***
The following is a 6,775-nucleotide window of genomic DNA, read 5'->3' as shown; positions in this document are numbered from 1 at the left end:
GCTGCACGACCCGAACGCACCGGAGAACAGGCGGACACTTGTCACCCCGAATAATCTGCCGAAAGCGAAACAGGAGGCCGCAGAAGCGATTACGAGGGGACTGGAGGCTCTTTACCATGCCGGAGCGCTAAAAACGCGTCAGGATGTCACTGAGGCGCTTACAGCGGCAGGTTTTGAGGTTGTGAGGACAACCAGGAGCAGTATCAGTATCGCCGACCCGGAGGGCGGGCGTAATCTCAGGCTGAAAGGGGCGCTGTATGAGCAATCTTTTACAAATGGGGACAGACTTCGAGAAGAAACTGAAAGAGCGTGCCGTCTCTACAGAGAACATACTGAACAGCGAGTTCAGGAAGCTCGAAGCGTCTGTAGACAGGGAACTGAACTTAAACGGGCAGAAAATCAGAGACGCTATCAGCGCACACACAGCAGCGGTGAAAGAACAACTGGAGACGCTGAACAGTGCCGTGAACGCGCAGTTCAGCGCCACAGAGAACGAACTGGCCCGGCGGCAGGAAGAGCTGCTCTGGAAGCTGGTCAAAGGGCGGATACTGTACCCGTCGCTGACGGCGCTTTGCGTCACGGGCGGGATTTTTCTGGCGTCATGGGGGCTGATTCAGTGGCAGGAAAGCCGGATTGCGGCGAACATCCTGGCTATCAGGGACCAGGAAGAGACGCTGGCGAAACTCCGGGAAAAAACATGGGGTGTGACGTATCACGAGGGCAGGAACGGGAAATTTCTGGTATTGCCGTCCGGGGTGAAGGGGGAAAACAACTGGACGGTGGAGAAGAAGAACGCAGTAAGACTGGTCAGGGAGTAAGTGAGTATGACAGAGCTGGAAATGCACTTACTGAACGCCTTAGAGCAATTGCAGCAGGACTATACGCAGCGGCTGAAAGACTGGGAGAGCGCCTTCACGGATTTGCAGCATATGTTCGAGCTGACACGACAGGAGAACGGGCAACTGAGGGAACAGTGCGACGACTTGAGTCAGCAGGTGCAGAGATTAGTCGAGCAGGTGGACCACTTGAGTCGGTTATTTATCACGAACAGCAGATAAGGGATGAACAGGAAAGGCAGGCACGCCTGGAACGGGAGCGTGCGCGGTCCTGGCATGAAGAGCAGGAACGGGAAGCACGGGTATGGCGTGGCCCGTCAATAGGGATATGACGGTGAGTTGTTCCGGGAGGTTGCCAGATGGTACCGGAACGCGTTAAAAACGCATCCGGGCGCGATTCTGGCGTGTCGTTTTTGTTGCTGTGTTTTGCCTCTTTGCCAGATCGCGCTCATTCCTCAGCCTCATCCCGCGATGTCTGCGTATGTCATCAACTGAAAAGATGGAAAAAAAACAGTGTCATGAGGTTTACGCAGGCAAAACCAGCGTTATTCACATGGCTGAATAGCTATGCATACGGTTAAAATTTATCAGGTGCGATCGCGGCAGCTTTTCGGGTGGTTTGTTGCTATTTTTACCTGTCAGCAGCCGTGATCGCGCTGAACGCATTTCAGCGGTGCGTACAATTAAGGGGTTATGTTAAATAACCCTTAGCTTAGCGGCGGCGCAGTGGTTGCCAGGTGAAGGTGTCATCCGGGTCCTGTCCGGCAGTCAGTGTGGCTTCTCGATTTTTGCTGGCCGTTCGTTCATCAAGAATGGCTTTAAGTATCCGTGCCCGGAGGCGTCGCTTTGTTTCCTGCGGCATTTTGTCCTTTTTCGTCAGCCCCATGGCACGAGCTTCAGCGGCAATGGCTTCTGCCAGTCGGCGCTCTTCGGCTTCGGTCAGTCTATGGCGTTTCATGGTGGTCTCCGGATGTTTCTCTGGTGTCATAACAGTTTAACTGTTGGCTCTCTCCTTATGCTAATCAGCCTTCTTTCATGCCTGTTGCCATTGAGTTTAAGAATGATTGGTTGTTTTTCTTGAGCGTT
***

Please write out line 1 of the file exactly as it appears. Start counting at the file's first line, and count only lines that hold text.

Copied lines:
The following is a 6,775-nucleotide window of genomic DNA, read 5'->3' as shown; positions in this document are numbered from 1 at the left end: